The basic unit of genome packaging is the nucleosome, and nucleosomes have long been proposed to restrict DNA accessibility both to damage and to transcription. Nucleosome number in cells was considered fixed, but recently aging yeast and mammalian cells were shown to contain fewer nucleosomes. We show here that mammalian cells lacking High Mobility Group Box 1 protein (HMGB1) contain a reduced amount of core, linker, and variant histones, and a correspondingly reduced number of nucleosomes, possibly because HMGB1 facilitates nucleosome assembly. Yeast nhp6 mutants lacking Nhp6a and -b proteins, which are related to HMGB1, also have a reduced amount of histones and fewer nucleosomes. Nucleosome limitation in both mammalian and yeast cells increases the sensitivity of DNA to damage, increases transcription globally, and affects the relative expression of about 10% of genes. In yeast nhp6 cells the loss of more than one nucleosome in four does not affect the location of ! nucleosomes and their spacing, but nucleosomal occupancy. The decrease in nucleosomal occupancy is non-uniform and can be modelled assuming that different nucleosomal sites compete for available histones. Sites with a high propensity to occupation are almost always packaged into nucleosomes both in wild type and nucleosome-depleted cells; nucleosomes on sites with low propensity to occupation are disproportionately lost in nucleosome-depleted cells. We suggest that variation in nucleosome number, by affecting nucleosomal occupancy both genomewide and gene-specifically, constitutes a novel layer of epigenetic regulation.
  • Clusters of Nucleotide Substitutions and Insertion/Deletion Mutations Are Associated with Repeat Sequences
    - PLoS Biol 9(6):e1000622 (2011)
    The genome-sequencing gold rush has facilitated the use of comparative genomics to uncover patterns of genome evolution, although their causal mechanisms remain elusive. One such trend, ubiquitous to prokarya and eukarya, is the association of insertion/deletion mutations (indels) with increases in the nucleotide substitution rate extending over hundreds of base pairs. The prevailing hypothesis is that indels are themselves mutagenic agents. Here, we employ population genomics data from Escherichia coli, Saccharomyces paradoxus, and Drosophila to provide evidence suggesting that it is not the indels per se but the sequence in which indels occur that causes the accumulation of nucleotide substitutions. We found that about two-thirds of indels are closely associated with repeat sequences and that repeat sequence abundance could be used to identify regions of elevated sequence diversity, independently of indels. Moreover, the mutational signature of indel-proximal nucleot! ide substitutions matches that of error-prone DNA polymerases. We propose that repeat sequences promote an increased probability of replication fork arrest, causing the persistent recruitment of error-prone DNA polymerases to specific sequence regions over evolutionary time scales. Experimental measures of the mutation rates of engineered DNA sequences and analyses of experimentally obtained collections of spontaneous mutations provide molecular evidence supporting our hypothesis. This study uncovers a new role for repeat sequences in genome evolution and provides an explanation of how fine-scale sequence contextual effects influence mutation rates and thereby evolution.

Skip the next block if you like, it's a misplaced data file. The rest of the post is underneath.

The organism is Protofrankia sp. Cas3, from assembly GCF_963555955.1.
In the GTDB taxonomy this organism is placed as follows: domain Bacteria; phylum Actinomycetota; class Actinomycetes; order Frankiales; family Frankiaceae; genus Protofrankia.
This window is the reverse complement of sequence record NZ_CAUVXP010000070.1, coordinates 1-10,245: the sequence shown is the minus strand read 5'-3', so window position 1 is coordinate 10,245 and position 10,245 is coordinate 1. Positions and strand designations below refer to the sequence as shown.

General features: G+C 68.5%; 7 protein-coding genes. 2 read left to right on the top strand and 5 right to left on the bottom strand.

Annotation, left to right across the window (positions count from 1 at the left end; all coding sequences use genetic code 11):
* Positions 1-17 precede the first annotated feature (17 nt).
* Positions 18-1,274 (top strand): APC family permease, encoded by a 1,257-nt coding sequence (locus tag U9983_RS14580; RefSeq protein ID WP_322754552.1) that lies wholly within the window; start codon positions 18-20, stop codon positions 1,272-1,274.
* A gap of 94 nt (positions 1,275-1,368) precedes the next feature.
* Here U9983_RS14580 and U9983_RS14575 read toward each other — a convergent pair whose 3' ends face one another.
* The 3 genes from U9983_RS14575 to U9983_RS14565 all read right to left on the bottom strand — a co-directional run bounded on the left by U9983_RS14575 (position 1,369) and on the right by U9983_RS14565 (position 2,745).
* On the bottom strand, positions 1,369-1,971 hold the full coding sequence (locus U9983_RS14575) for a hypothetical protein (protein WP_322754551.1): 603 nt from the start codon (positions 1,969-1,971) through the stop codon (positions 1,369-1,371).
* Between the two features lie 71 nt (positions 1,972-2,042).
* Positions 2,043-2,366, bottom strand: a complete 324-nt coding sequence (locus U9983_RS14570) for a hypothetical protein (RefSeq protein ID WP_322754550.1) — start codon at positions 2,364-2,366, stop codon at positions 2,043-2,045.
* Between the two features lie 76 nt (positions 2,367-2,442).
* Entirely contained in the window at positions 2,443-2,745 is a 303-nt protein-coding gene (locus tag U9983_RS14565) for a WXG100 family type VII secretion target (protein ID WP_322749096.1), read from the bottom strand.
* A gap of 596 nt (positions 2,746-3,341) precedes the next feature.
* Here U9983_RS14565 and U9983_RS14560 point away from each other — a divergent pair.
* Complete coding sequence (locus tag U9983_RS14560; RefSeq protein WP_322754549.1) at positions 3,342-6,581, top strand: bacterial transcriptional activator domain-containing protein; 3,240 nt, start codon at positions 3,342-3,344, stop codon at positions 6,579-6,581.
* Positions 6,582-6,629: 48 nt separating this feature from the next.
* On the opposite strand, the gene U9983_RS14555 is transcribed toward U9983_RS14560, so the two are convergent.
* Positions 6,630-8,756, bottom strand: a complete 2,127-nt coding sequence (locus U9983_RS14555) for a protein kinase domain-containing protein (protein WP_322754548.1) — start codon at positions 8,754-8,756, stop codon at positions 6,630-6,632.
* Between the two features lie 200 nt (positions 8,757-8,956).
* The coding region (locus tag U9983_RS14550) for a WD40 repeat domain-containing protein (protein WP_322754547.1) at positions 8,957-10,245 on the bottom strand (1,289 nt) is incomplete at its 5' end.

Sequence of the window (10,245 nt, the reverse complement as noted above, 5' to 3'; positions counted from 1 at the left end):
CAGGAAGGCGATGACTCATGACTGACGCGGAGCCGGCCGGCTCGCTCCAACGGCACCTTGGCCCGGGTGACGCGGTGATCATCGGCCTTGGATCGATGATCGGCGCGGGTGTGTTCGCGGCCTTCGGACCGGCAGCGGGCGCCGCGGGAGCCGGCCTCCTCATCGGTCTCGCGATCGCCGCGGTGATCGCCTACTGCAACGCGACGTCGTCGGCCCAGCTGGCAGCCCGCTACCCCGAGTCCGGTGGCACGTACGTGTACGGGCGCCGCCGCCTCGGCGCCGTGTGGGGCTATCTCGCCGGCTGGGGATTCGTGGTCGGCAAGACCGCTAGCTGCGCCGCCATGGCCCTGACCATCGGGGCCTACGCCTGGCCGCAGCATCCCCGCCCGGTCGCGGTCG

• Ligand Activation of the Prokaryotic Pentameric Ligand-Gated Ion Channel ELIC
    - PLoS Biol 9(6):e1001101 (2011)
    While the pentameric ligand-gated ion channel ELIC has recently provided first insight into the architecture of the family at high resolution, its detailed investigation was so far prevented by the fact that activating ligands were unknown. Here we describe a study on the functional characterization of ELIC by electrophysiology and X-ray crystallography. ELIC is activated by a class of primary amines that include the neurotransmitter GABA at high micro- to millimolar concentrations. The ligands bind to a conserved site and evoke currents that slowly desensitize over time. The protein forms cation selective channels with properties that resemble the nicotinic acetylcholine receptor. The high single channel conductance and the comparably simple functional behavior make ELIC an attractive model system to study general mechanisms of ion conduction and gating in this important family of neurotransmitter receptors.
  • Towards a Pharmacophore for Amyloid
    - PLoS Biol 9(6):e1001080 (2011)
    Diagnosing and treating Alzheimer's and other diseases associated with amyloid fibers remains a great challenge despite intensive research. To aid in this effort, we present atomic structures of fiber-forming segments of proteins involved in Alzheimer's disease in complex with small molecule binders, determined by X-ray microcrystallography. The fiber-like complexes consist of pairs of β-sheets, with small molecules binding between the sheets, roughly parallel to the fiber axis. The structures suggest that apolar molecules drift along the fiber, consistent with the observation of nonspecific binding to a variety of amyloid proteins. In contrast, negatively charged orange-G binds specifically to lysine side chains of adjacent sheets. These structures provide molecular frameworks for the design of diagnostics and drugs for protein aggregation diseases.